honors college

<p>Just wondering how to find information about how the honors program compares to other challenging honors programs, such as at Penn State or U. Michigan, and how it compares to the Ivies. </p>

<p>Also, does being in the honors program isolate students somewhat from other UMD students, or do they feel a part of the college as a whole? I have heard that at some schools, such as a Schreyers at Penn State, honors students can sometimes feel ostracized and left out at times. Thanks.</p>

<p>There's no isolation because of any of the living/learning programs. You'll meet other people via classes, activities, and meeting people via other people you know. It's not like you wear a badge that says you are an honors student.</p>

<p>Thanks!</p>

<p>Just wondering, though, how the program compares to other honors programs and to ivy league schools. The reason I'm asking is that I've heard some say that Maryland's honors program is comparable to an ivy education. Is that accurate?</p>

<p>I'm sure you aren't hearing this from someone at Harvard or Princeton, though! I'm completely convinced that it is in the student's ability to make their education as much as they want it to be. Putting studying and doing what it takes to keep your grades high, taking advantage and seeing out internship/research experience, establishing positive working relationships with your professors, and taking advantage of all that being in the DC area has to offer are what makes getting a world-class education at UMD possible. Yes, college is also about the social aspects and your friends, but keeping your priorities straight is what contributes to your success.</p>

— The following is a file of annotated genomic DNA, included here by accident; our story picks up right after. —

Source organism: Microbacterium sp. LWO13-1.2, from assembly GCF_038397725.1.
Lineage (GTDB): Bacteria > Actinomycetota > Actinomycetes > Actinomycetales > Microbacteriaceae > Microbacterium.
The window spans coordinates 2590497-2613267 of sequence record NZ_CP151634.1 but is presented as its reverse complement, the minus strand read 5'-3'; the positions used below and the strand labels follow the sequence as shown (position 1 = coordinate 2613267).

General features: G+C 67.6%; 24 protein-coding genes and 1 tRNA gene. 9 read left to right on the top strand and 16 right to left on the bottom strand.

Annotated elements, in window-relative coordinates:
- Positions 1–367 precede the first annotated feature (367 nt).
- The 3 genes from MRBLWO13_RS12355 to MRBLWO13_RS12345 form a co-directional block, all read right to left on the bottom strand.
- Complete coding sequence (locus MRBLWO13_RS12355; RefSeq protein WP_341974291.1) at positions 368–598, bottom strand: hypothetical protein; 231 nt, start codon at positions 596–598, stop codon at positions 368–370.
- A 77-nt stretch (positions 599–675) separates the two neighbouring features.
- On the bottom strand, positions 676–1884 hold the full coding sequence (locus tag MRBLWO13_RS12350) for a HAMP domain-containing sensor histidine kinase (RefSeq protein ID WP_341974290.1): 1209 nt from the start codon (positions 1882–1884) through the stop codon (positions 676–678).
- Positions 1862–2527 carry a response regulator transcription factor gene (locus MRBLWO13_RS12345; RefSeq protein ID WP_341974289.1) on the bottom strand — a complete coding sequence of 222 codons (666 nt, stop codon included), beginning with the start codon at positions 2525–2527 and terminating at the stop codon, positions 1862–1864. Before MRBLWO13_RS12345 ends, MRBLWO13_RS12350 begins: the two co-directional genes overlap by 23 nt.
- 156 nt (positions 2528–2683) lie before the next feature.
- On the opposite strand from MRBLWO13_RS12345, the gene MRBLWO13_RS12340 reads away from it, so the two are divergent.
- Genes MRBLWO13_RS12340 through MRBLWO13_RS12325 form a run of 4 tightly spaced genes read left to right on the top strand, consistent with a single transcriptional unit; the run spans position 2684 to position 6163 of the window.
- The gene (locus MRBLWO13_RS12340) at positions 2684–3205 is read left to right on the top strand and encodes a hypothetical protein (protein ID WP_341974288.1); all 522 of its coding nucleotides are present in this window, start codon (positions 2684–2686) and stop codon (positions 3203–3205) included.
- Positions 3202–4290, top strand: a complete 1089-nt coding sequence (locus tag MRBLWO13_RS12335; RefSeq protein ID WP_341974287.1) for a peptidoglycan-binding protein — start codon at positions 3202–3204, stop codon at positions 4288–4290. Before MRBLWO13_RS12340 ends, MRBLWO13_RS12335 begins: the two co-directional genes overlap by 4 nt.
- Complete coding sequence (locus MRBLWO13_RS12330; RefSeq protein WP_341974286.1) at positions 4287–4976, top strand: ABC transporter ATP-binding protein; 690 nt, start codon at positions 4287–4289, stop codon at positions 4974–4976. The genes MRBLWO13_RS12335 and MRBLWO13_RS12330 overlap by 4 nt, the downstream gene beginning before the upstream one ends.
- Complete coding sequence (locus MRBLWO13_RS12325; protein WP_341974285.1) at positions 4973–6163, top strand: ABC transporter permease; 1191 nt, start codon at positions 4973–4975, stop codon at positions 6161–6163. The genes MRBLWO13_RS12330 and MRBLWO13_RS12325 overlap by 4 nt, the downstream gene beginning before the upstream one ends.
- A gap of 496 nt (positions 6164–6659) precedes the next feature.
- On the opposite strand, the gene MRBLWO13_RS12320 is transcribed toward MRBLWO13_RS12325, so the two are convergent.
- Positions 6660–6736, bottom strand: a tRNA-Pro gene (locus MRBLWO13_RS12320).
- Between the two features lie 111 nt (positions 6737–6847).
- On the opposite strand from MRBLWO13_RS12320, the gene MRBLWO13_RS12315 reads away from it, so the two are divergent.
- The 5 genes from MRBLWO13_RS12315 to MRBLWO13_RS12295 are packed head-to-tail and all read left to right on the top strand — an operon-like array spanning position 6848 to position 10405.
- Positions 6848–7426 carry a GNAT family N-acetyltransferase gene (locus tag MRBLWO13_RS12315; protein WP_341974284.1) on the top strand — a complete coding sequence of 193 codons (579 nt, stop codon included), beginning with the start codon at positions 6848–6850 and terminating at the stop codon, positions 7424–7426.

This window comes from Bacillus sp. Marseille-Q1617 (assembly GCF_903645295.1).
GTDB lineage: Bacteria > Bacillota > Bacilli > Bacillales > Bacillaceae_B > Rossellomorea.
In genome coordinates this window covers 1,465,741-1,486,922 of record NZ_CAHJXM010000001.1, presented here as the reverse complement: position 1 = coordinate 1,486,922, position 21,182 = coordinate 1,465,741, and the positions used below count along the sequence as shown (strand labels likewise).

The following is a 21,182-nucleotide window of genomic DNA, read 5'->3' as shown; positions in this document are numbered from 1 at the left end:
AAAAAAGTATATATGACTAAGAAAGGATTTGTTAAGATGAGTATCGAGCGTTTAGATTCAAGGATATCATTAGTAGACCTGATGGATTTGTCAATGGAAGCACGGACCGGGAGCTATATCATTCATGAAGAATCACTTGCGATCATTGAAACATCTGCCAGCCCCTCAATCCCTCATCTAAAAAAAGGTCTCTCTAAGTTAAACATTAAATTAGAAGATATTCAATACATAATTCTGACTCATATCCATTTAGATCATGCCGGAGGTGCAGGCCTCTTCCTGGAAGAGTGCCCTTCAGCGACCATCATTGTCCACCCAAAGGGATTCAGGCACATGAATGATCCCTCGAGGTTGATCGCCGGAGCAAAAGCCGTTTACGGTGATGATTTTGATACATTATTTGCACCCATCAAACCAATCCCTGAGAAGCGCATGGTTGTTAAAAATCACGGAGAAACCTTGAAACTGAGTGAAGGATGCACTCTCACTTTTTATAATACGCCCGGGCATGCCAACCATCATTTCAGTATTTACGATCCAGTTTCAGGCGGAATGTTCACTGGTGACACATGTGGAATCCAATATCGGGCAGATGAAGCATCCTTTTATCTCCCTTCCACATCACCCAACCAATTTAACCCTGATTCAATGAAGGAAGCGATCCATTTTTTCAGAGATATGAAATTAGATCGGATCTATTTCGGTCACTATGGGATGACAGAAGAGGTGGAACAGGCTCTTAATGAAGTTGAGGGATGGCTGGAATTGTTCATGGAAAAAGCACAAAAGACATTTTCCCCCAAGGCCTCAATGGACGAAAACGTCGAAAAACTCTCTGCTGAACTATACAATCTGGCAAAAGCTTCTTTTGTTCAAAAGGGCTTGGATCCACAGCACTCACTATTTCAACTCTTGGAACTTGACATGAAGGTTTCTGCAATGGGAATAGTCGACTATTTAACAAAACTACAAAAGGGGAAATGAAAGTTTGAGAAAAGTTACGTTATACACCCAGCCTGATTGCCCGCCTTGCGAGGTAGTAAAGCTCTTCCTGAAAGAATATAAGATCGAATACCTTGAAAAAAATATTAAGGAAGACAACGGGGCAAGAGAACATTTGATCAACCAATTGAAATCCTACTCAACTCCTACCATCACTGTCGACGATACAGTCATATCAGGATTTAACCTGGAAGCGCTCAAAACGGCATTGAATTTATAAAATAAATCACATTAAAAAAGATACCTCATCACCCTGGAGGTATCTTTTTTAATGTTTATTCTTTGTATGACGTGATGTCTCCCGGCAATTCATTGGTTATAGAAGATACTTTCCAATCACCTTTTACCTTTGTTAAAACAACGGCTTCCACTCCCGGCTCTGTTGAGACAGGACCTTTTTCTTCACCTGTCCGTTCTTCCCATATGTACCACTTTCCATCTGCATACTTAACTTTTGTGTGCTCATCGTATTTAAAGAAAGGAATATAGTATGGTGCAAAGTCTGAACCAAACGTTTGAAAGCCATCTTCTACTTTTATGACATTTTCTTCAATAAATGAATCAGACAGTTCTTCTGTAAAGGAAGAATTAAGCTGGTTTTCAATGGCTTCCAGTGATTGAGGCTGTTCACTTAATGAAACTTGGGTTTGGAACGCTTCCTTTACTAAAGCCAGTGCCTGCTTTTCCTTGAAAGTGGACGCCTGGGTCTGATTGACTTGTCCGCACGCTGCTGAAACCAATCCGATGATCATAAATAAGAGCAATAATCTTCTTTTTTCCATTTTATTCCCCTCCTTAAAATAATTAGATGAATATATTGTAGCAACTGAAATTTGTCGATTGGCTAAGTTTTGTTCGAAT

<p>D1 was accepted to all the grad programs she ranked as her top choices, and is now in her first year in the Ph.D. program at Harvard in Astronomy/Astrophysics. Yeah, I'm pretty adamant about my belief that you can get out of UMD what you put into it.</p>

<p>I've mentioned elsewhere that the Honors program (as well as Scholars and other programs) are awesome in helping you get off on the right foot and with people who share your interests and attitudes about learning. In both Ds' cases, it was what they did above and beyond these programs that have set them apart and lead to their success. D1's department honors, research experience, and grades are what stood out in all her graduation accolades. Although University Honors was mentioned, it was dwarfed by everything else she'd done in her 4 years at UMD. Overall, she always felt that she couldn't have made a better choice for undergrad than UMD.</p>

<p>Thanks for your response. Your daughter sounds like she had a great experience.</p>